“What happens when you go to bed at night?” I ask.
“I panic,” he says. “All I can think about is how miserable I am having another sleepless night.”
Ken tells me about his job and how much he loves it.
Ken is a team lead at a high-tech company. He is the youngest team lead. He is super motivated, goal-oriented and is the centre of attention everywhere he goes.
Ken had to take a leave of absence from work after noticing that a day had passed, and all he had done was drink coffee and gaze at his laptop screen.
Ken also tells me that he is a terrible sleeper. He hasn’t had a good night’s sleep in the past 20 years or so. It started when he was a teenager. His parents were worried, but his doctor said it was okay, and they haven’t thought about it since.
Ken managed through high school, college, university and the ten years he has been in the work world.
But lately, the lack of sleep has become unmanageable. Ken can’t focus at work or have a conversation with his wife. He doesn’t have the energy or the motivation to meet friends, go out. or play sports, even though he loves running and playing soccer.
A year ago, Ken and his wife bought a house in one of the most expensive cities in North America. They became homeowners and started paying a mortgage. Ken and his wife want to start a family, and they are talking about his wife transitioning to part-time work once the baby is born.
About eight months ago, Ken was promoted and is now looking after a bigger team in a new department. Ken’s team needs to deliver a massive chunk of work weekly, and to keep up with the demanding requirements, Ken works longer hours.
The additional stress accumulated not-so-slowly and very surely.
Ken started to worry more. He didn’t share his thoughts with his wife because he didn’t want to her to worry.
And so he was lying in bed awake, thoughts running through his mind, and he couldn’t calm himself down to fall asleep.
The Cycle of Dread
While Ken’s thoughts and worries fully consumed him, adrenaline released in his system, causing him to feel even more alert, which pushed his sleep even further away.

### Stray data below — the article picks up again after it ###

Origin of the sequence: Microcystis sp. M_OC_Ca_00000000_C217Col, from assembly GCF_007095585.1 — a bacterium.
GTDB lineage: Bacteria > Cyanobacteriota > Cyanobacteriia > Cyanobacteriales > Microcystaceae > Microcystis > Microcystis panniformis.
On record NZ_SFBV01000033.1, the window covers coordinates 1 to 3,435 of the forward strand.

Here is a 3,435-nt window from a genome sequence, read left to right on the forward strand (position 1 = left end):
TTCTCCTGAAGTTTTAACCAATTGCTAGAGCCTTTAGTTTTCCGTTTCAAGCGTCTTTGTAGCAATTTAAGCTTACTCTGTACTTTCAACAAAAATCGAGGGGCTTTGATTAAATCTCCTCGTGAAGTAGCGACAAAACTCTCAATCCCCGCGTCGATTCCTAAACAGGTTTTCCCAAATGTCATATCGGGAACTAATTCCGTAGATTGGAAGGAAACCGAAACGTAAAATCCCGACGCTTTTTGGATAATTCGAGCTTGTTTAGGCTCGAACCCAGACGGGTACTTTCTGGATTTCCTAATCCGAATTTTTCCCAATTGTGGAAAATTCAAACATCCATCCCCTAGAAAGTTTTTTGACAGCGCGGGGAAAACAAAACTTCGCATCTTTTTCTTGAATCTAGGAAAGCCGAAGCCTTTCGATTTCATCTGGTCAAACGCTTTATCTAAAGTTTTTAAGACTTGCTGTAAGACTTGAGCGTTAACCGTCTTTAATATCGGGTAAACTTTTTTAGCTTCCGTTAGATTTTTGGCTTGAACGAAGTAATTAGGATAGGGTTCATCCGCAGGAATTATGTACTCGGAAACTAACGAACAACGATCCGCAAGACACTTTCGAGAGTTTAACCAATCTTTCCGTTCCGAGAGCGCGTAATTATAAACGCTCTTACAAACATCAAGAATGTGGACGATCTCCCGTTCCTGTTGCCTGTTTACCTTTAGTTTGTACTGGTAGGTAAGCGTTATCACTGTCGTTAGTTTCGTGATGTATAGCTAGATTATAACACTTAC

Now he wasn’t thinking just about work, finances and his wife, he was worrying about not being able to fall asleep and how fatigued he would be the next morning. Adrenaline mounted.
Ken’s fight or flight state was well established now – his nervous system was on high alert, his thoughts and worries raced through his brain, and he couldn’t fall asleep. Ken feels stuck, angry, and hopeless.
How To Break The Cycle Of Dread And Drift to Sleep
- There are a few aspects to consider regarding breaking this cycle of dread and allowing ourselves to drift to sleep
- Take a holistic, mind-body approach.
Training our mind and body to work together harmoniously supports us when our thoughts are racing and our nervous system is on high-alert.
- Use hypnotic tools during waking hours to create mind-body harmony and incorporate more of the “rest and digest” state (rather than “flight or flight”).
- Identify triggers and stressors to view them from a new perspective and neutralize them.
- Use breath and meditation to elicit a mentally, emotionally, and physically calm state.
- Use hypnosis and self-hypnosis to cultivate resiliency and reach your sleeping goals faster.
Interested in learning more?
Click here to book a 1-hour consultation with Miri.
Miri works with clients locally from her office in Vancouver, BC and online with clients worldwide from the comfort of their homes.
She incorporates various modalities to empower her clients.
Miri focuses on creating mind-body harmony and balance and supports her clients in finding their inner resources to make sustainable shifts in their lives.
Individuals who practice these principles feel empowered in many aspects of their lives and improve their overall well-being.
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